The Court of Appeals affirmed, rejecting the government's contention that because the federal sexual abuse charge was not the same charge as the rape charge in tribal court for double jeopardy purposes, it should be considered distinct for purposes of the Sixth Amendment as well.   In the Eighth Circuit's view, because the tribal charge had triggered the federal inquiry, tribal authorities had “worked in tandem” with the FBI to investigate the rape, the elements of the tribal and federal charges were essentially the same, and because tribal sovereignty was unique and limited in nature, it was not dispositive that the two charges were brought by different sovereigns.  Id. at 715.   Like the district court, the Court of Appeals concluded that because the defendant's right to counsel had attached and been invoked in the tribal proceeding, Jackson precluded the FBI from instigating a discussion with him in the absence of his counsel.  Id. at 715-16.   Accord United States v. Bowlson, 240 F.Supp.2d 678, 683-84 (E.D.Mich.2003) (“where the federal and state authorities' investigations were inexorably intertwined,” Jackson barred federal agents from questioning defendant about a bank robbery with which he had already been charged, and as to which he was already represented by counsel, in state court, notwithstanding federal government's power to charge him separately for the same robbery).

The Second Circuit has likewise rejected the contention that the dual sovereignty doctrine renders overlapping federal and state charges distinct for Sixth Amendment purposes.  Mills, 412 F.3d 325.   The court acknowledged Cobb 's holding that the term “offense” should be given the same meaning in the Sixth Amendment context as it is in the double jeopardy setting.  Id., at 329. The court also recognized that the Double Jeopardy Clause will not bar two sovereigns from separately charging a defendant based on the same set of facts, even when the charged crimes would amount to the “same offense” under Blockburger v. United States, 284 U.S. 299, 52 S.Ct. 180, 76 L.Ed. 306 (1932).  Mills, 412 F.3d at 329. Nonetheless, the court found no support in Cobb for the notion that the dual sovereignty doctrine permits a defendant to be questioned as to a federal charge when he has already been charged with essentially the same crime in state court and his right to counsel has attached to the state charge:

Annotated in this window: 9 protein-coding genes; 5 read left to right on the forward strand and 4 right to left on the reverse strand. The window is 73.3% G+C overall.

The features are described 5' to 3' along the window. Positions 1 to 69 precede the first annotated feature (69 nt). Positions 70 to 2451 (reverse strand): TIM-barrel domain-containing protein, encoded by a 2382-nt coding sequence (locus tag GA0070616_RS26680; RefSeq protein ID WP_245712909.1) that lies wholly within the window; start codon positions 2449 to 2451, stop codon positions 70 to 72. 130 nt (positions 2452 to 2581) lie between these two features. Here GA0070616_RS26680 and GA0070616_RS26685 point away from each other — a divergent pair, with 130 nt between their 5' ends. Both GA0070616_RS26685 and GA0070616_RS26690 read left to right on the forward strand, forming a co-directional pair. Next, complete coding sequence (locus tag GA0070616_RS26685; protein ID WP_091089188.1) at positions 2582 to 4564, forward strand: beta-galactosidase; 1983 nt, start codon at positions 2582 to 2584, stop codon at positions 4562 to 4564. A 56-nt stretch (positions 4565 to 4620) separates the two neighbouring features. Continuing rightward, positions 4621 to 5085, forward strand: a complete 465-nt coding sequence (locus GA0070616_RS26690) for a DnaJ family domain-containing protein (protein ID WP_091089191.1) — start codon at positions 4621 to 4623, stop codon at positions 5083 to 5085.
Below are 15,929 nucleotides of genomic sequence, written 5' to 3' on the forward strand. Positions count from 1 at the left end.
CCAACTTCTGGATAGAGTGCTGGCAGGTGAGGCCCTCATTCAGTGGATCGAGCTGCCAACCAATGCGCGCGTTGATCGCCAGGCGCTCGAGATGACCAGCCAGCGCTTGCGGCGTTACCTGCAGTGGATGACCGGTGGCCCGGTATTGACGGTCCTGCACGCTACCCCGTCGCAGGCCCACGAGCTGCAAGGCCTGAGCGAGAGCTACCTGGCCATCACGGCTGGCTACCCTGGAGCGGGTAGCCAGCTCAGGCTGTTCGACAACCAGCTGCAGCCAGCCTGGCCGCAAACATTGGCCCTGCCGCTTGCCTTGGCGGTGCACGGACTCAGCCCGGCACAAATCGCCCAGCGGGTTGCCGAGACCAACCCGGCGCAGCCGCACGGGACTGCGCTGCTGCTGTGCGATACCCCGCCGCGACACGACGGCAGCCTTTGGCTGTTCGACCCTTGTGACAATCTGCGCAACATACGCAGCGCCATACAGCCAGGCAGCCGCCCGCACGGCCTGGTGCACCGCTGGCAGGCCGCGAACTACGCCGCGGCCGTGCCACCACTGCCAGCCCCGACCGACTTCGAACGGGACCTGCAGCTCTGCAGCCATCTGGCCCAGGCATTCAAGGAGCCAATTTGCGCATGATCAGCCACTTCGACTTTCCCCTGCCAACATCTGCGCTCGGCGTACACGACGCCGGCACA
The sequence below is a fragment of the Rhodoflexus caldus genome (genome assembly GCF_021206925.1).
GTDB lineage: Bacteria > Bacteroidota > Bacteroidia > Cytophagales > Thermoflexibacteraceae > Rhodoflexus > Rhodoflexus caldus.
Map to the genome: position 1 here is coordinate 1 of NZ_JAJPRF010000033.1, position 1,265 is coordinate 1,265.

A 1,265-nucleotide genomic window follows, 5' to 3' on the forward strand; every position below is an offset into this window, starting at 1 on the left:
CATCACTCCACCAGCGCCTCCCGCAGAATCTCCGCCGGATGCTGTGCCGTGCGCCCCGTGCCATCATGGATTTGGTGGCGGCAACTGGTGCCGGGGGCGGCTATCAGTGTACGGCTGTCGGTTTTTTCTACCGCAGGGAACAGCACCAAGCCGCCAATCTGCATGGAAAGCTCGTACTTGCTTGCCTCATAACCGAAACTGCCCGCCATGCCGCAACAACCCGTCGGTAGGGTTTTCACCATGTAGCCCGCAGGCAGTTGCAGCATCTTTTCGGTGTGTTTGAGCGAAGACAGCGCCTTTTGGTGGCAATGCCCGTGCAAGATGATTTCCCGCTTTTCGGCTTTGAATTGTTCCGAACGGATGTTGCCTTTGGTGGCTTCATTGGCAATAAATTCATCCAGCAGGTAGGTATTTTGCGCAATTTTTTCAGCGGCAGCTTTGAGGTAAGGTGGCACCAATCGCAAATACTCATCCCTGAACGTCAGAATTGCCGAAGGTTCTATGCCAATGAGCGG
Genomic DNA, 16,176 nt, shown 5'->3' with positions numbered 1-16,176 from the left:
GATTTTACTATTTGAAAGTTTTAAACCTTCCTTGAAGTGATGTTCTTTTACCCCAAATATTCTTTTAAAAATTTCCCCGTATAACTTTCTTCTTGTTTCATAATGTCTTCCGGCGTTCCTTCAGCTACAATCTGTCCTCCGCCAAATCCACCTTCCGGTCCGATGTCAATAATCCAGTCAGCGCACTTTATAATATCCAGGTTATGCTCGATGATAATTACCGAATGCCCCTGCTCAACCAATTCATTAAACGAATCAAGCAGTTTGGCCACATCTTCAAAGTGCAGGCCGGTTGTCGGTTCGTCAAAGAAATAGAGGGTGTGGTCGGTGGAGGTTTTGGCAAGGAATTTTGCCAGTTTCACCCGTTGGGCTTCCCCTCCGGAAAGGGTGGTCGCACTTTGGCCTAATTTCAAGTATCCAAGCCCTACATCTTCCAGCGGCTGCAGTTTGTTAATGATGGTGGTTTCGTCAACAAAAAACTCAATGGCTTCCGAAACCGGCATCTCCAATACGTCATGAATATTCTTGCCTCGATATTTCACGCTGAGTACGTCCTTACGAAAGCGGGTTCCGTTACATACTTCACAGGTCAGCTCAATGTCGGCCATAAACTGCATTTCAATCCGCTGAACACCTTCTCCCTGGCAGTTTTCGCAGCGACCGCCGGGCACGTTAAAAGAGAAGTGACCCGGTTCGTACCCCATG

Cobb makes clear that Sixth Amendment violations are offense specific and, consequently, evidence obtained in violation of the Sixth Amendment is not admissible in subsequent prosecutions for the “same offense” as defined by Blockburger.   The fact that Cobb appropriates the Blockburger test, applied initially in the double jeopardy context, does not demonstrate that Cobb incorporates the dual sovereignty doctrine:  The text is used simply to define identity of offenses.   Where, as here, the same conduct supports a federal or a state prosecution, a dual sovereignty exception would permit one sovereign to question a defendant whose right to counsel had attached, to do so in the absence of counsel and then to share the information with the other sovereign without fear of suppression.   We easily conclude that Cobb was intended to prevent such a result.

Id., at 330;  see also David J. D'Addio, Comment, Dual Sovereignty and the Sixth Amendment Right to Counsel, 113 Yale L.J.1991, 1992 (2004) (arguing that dual sovereignty principles should not be imported into Sixth Amendment jurisprudence, because to do so “creat[es] the potential for cooperating sovereigns to circumvent a defendant's Sixth Amendment right to counsel”).